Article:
Why the iPad should rival the web

USA: Wall Street Journal Magazine, New York Section Profitable, CEO Hinton Says

TheMarioBlog post #684

Posted by Dr. Mario R. Garcia on December 02, 2010

Saturday, 4 December 2010

Thursday, 2 December 2010

WikiLeaks Cable Gate and the phophesy of Simon in the temple

WikiLeaks Cable Gate:
 "This child is destined to cause the falling and rising of many in Israel, 
and to be a sign that will be spoken against,so that the thoughts of many 
hearts will be revealed...."( Luke 2:33-35)
The Guardian - "Where are the Wikileaks Cables From?

Wikileaks cablegate is an important event in our recent history.
It is important not because of its content alone, but also because  of the reactions it generates, short-term as well as long-term.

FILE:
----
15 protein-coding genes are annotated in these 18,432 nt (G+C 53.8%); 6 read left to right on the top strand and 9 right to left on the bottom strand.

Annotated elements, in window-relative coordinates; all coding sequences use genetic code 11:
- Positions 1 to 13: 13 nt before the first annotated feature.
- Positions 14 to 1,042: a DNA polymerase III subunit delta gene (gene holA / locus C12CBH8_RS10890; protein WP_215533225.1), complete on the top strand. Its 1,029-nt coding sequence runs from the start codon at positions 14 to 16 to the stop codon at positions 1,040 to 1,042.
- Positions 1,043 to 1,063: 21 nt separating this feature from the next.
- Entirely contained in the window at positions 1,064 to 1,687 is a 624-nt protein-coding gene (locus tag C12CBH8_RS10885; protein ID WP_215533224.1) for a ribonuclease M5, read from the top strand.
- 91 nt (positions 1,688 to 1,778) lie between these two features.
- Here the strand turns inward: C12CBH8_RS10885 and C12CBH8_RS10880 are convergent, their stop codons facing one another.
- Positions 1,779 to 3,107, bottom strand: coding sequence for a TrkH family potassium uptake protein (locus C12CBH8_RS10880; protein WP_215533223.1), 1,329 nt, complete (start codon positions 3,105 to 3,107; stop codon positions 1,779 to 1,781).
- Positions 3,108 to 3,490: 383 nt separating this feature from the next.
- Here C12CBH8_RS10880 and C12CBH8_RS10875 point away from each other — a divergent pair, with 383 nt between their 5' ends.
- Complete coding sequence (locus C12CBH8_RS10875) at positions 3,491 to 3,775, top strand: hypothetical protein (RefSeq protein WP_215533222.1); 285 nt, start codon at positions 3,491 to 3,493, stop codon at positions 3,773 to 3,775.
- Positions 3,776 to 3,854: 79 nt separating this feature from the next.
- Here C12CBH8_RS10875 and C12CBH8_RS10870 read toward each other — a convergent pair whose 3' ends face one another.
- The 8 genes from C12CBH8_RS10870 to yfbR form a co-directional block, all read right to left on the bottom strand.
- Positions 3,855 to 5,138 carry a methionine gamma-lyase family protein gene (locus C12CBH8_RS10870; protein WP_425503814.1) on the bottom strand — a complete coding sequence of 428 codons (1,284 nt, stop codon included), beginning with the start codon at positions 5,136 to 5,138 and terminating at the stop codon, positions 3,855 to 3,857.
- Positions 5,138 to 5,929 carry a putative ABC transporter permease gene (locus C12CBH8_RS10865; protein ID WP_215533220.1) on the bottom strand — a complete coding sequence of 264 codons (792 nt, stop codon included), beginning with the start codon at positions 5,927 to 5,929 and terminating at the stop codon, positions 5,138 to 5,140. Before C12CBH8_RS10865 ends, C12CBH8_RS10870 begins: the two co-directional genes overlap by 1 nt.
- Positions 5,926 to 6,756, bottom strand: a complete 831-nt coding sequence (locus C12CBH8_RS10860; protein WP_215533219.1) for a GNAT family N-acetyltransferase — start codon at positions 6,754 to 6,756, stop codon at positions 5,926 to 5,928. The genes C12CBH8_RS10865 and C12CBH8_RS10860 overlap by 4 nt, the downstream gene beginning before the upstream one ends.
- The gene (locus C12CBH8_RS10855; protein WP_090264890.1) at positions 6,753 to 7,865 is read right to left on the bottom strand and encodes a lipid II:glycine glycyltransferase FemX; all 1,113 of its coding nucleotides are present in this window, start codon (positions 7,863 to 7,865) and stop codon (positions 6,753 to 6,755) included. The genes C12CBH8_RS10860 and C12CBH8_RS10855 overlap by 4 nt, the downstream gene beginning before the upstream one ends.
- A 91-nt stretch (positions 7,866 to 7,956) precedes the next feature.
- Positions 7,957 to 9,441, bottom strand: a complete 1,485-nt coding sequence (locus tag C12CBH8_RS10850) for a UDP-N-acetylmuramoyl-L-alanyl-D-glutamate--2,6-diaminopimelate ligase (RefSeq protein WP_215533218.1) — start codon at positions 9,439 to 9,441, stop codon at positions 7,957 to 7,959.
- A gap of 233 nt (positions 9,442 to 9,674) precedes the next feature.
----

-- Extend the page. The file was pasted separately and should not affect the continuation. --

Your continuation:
It reveals the thoughts of many hearts, to the grand public. This is a way of viewing the world in all its colors possible...the fears, the doubts, the silences, the silent wishes...
anyway, Hello world, have a  great cablegate journey!

a re-post from THE ECONOMIST

point of WikiLeaks Dec 1st 2010, 22:54 by W.W. | IOWA CITY

DAVID BROOK's recent column and Ross Douthat's reply to my defence of WikiLeaks have helped me to pin down and articulate the source of a nagging but previously inchoate sense that somehow we're all missing the bigger picture.